Date: 17.10.2017 — 12.11.2017
Imrich Veber repeatedly scrutinizes his vision of the everyday reality around us. By means similar to those used by a sociologist, he maps the environment and relationships, constructs reportages without contents or situations that make the documentary photograph meaningful. He creates a sort of record of everyday activities and rituals taking place in the Ťahanovec panel housing estate of Košice, where the cycle was made between 2015 and 2017.
Veber creates a typology and archive of environments or everyday situations that extend the awareness of the real landscape of our lives that seems to be just as empty and unified as the paper on which the photographs are displayed. A person is mostly absent in the picture, represented only by its surroundings, buildings, stops and underpasses. The urban landscape depicted here is the kind of reality that is more like a prison – not allowing us to live as we would like to – rather than an objective reality. These “places – non-places” are the imaginary shadow of our motion through the city, which we all know intimately, but we would not want to boast about it at all on the Instagram. Besides, why should we? They are nothing special, nothing that others might be interested in. Nothing but grayness. Imaginary void and unified environment does not allow us to recognize any specific features of a particular place. It rather refers to the mentioned monotony, boredom and standardization of our lives.
Norm, as a basic measure of Veber’s view of the day-to-day reality of grayness, is based on an unfinished panel housing estate in eastern Slovakia but gradually abstracts and escapes from the classical documentary photography to work with the photograph’s format and presentation. It is not a mere game or mirroring, but a direct interaction between the topic being processed and its surroundings. One can not be read without the other. Veber’s work escapes into the space behind the photographs and reveals the relationships and (im)potency of the area of the panel housing estate and also of the gallery itself through the work with a unified format of paper, or polystyrene blocks intended to insulate the panel house.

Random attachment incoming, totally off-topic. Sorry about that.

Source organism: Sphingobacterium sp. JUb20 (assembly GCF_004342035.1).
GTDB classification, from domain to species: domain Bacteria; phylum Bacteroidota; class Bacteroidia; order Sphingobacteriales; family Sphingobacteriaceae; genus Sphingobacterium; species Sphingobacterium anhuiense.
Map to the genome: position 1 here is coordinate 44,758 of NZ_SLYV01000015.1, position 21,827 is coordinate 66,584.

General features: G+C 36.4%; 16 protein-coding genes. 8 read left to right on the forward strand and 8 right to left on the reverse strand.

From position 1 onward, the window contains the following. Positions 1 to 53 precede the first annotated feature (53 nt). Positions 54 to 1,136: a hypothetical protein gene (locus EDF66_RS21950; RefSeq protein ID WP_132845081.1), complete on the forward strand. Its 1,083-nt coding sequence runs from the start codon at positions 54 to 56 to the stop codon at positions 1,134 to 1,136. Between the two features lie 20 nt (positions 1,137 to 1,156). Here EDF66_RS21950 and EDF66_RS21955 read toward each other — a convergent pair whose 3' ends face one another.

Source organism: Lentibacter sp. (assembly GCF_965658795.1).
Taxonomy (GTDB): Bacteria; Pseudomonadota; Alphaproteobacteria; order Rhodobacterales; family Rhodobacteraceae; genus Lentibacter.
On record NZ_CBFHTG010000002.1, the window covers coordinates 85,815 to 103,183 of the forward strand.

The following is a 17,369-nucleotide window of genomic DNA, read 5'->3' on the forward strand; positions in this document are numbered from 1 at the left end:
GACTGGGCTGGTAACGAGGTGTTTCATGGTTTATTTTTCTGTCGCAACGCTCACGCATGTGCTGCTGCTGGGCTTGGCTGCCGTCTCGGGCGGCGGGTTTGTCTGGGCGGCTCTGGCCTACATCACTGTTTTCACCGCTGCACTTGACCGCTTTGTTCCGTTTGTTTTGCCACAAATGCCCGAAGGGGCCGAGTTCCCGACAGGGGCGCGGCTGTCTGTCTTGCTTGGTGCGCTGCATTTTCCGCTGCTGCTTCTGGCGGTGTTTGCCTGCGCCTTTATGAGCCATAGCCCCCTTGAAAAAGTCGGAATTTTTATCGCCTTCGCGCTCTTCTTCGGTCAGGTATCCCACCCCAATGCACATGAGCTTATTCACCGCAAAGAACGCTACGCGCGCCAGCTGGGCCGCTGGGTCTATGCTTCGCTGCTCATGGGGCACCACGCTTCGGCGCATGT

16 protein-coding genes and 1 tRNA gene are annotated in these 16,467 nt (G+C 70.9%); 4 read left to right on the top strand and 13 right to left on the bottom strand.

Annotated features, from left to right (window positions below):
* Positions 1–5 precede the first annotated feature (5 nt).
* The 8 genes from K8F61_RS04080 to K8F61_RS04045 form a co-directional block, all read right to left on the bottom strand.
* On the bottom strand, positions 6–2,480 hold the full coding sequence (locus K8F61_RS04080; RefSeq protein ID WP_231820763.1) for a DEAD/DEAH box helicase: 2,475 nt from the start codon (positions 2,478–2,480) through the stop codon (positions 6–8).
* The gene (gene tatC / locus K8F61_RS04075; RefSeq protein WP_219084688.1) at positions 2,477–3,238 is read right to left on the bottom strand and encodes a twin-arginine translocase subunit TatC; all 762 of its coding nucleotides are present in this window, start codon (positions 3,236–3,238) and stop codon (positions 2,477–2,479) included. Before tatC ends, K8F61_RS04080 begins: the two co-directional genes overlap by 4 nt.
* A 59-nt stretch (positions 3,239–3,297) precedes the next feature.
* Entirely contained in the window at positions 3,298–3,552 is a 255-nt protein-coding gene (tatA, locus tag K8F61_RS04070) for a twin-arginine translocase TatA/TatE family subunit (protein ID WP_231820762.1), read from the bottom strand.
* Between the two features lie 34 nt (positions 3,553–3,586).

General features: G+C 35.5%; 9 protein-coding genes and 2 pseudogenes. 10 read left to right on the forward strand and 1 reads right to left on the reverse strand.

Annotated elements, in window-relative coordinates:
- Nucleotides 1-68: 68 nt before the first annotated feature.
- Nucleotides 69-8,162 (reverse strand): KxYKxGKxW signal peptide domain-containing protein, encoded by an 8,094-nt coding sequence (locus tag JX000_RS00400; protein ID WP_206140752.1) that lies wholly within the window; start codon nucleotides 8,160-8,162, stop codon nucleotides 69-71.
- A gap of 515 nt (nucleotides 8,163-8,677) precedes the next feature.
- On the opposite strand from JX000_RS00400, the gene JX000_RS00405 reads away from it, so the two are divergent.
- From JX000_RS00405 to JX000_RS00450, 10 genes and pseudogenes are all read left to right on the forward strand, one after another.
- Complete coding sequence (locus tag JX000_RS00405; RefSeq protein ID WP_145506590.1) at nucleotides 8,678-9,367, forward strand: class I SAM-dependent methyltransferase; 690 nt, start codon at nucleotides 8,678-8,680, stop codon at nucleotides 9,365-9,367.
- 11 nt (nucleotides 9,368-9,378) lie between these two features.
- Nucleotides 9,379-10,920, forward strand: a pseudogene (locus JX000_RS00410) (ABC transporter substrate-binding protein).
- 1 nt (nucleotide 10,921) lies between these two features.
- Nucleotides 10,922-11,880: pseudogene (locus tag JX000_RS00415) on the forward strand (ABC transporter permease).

It creates a new type of reality that empowers the gallery space, where more emphasis is placed on the context of the presentation of the photo than on its quality. In this sense, we can speak of proximity to sculpture practice, which uses a display system, revealing the relationships between objects, between the object and the subject, and the potential of the spaces through its activation. To Veber, a space is a symbol, that imprints as a negative onto surrounding things – from the paper and walls of the gallery to the economic and psychological structure of our life, to open up new forms of social identification. Like a kit of houses from the Ťahanoviec panel housing estate, space itself is structured into a series of universal matrices that affect the conditions of being inside.
The questions the author puts through the imprints in space open a certain boundary space between the act of imagery and the reality itself, or at least, how does the reality seems. Such a reality can no longer be regarded as real or fictitious: our existence, our public image, is beginning to appear in its discontinuity, imbalance and immaturity. Still, Veber appears to be even more equal to the norm, he templates its core components, and analyzes the empirical experience before trying to definitively evaluate it.
Curator: Barbora Švehláková
* Imrich Veber is a documentary artist based in Opava, Czech Republic. He has finished his studies of photography and history of Art. He is finding the boundary between documentary and fiction and applies this approach in his work. Nowadays he works as an assistant professor at the Studio of Photography at the Faculty of Fine Arts in Ostrava, Czech Republic.